More of a reclamation project for star Johnny Depp than the fascinating account of an actual gangster, Black Mass is a missed opportunity to do anything more trudge through the same old gangster story.
For 12 years, James ‘Whitey’ Bulger was behind only Osama bin Laden on the FBI’s Most Wanted List. Whitey’s brother, Billy, had a nearly 20 year tenure as the state senator of Massachusetts yet the brothers remained close throughout their lives. And during Whitey’s formative criminal career, he was a central figure in a bitter mob war.
I mention that to say Bulger’s life lends itself to a number of fascinating options for films. The direction chosen for Black Mass is the least interesting or at least executed in a way that had me wishing the filmmakers went another route.
As the film opens, Whitey’s crew has been arrested and his three main lieutenants are being interrogated leading to an extended flashback of how Whitey (Depp) used the FBI to expand his criminal empire.
The narrative is a bit too familiar for anyone who’s ever watched a Martin Scorsese gangster film. Trying to match up against Goodfellas, Casino or The Departed isn’t the smartest move if you can’t at least match those all-time classics and Black Mass comes up way short.
FBI agent John Connolly (Joel Edgerton, The Great Gatsby), a childhood friend of Billy (Benedict Cumberbatch, The Imitation Game), wants to take down the Italian mob. Connolly thinks Whitey can help him and proposes an alliance to take down the mob, but he never seems to consider the cost of working so closely with a known felon.
Edgerton, who at this point really needs to stop being underrated, and be recognized as a very talented, versatile actor, carves out another strong performance as the boisterous and showy agent.
Depp, who’s struggled through a well-documented run of bombs, doesn’t have the career renaissance that’s dominated much of the buzz for Black Mass — the only feel-good aspect of the project. While his choice in projects may have been suspect, Depp didn’t just stop being a good actor.
In channeling Bulger, Depp has a character that forces him to be less zany showman and more a calculated, remorseless psychopath. By staying more methodical in the role, Depp goes against his recent norm and just becomes a character instead of being a caricature. There’s still an onslaught of Oscar contenders to go, but Depp definitely put himself in the conversation with this chilling performance.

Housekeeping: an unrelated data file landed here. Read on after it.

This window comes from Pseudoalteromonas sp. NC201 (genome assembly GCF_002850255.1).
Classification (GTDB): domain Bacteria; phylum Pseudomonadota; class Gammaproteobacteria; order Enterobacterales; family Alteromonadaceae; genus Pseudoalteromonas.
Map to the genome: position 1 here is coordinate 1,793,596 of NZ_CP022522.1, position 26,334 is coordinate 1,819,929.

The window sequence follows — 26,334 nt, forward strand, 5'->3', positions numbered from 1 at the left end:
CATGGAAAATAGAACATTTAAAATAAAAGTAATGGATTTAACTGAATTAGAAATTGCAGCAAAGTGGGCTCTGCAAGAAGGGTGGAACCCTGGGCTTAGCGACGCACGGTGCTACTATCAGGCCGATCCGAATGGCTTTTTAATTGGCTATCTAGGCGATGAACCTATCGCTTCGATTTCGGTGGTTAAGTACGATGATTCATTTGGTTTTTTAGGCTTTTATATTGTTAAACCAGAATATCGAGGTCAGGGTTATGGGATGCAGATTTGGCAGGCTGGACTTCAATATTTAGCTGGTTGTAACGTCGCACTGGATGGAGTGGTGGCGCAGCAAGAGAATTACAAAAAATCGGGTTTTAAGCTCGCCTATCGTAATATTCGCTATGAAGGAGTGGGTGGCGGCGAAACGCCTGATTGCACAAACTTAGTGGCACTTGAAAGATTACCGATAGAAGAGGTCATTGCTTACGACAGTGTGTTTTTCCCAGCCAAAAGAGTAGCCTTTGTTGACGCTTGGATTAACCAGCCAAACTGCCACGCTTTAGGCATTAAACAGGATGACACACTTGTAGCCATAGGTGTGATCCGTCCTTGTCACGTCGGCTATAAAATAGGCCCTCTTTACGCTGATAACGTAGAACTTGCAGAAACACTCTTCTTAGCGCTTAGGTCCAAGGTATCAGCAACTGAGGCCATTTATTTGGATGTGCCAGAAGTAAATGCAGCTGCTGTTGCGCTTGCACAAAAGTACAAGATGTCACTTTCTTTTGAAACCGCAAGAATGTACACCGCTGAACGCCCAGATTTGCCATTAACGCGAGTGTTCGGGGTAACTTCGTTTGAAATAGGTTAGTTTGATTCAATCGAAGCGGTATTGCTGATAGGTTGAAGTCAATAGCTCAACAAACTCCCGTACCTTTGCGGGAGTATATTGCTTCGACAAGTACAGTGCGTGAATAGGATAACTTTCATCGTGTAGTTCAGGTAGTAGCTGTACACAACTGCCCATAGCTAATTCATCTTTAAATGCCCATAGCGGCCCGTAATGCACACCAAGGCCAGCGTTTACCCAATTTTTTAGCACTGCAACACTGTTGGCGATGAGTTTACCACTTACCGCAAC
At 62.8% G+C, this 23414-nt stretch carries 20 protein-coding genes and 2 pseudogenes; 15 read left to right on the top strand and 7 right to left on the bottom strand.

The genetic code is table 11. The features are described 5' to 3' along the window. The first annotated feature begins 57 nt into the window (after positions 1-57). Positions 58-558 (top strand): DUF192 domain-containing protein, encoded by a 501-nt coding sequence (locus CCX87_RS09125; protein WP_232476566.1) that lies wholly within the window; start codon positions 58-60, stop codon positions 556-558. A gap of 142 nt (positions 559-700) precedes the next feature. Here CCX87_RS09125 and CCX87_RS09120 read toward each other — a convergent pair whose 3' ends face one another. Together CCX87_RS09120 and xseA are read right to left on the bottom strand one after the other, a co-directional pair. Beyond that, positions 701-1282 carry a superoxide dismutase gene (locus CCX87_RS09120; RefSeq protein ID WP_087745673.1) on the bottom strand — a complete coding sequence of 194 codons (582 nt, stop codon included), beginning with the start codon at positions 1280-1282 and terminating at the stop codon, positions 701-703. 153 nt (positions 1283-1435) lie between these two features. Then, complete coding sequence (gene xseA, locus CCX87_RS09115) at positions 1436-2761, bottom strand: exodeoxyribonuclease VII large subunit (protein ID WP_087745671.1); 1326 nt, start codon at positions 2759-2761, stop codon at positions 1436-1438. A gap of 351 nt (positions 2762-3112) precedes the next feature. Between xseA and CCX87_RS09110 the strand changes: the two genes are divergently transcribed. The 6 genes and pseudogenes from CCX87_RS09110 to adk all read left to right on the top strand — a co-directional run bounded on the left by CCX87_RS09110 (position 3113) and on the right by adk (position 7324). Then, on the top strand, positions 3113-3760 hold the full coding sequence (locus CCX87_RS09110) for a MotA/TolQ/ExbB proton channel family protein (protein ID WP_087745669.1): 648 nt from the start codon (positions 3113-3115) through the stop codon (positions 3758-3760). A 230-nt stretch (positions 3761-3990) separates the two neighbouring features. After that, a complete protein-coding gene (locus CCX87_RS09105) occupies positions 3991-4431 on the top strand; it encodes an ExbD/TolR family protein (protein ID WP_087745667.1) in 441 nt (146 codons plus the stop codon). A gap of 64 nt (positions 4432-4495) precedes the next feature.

Whitey isn’t the charismatic whirlwind of a Tony Montana from Scarface and screenwriters Mark Mallouk and Jez Butterworth (Get on Up) fail to adequately explain what makes him so special that he’s able to lure people specifically in this case Connolly in to his web.
More confusing is why Connolly’s FBI peers McGuire (Kevin Bacon) and Fitzpatrick (Adam Scott) are so uninterested in investigating how much help Whitey has actually been for the agency.
Atypical for most gangster films, we never see the fruits of Whitey’s criminal lifestyle. There’s no lavish scenes of excess whether it be clothes, jewelry, cars, drugs or women to justify why exactly Whitey needs to expand his crime base at all. You’d think the guy would at least fix his teeth.
Somewhat frustratingly, the film’s females characters serve little purpose. Dakota Johnson, who plays Whitey’s girlfriend, has a couple of quality scenes with Depp early on, but disappears. Ditto for Julianne Nicholson (August: Osage County), who plays Connolly’s wife who gets a front row seat to her husband spiraling over the edge.
Similar to his work in Out of the Furnace, Director Scott Cooper wears the viewer down with a relentless, tense-filled tone and the occasional gruesome display of unflinching cruelty.
There’s little humor to diffuse some of the drama in order for Cooper to keep the audience on edge for the film’s duration, but that’s a daunting task in a two-hour film and it leaves you more drained than entertained.
Depp comes up smelling like roses, but as an informative or even worthwhile glimpse at a fascinating period, Black Mass feels like the worst kind of history lesson where we never learn why we’re supposed to care about any of it.
Rating: 5 out of 10
Photo credit: Claire Folger/Warner Bros. Entertainment Inc.
For a better gangster at the end of his run, check out the far more compelling Donnie Brasco. Donnie Brasco (Extended Cut) [Blu-ray]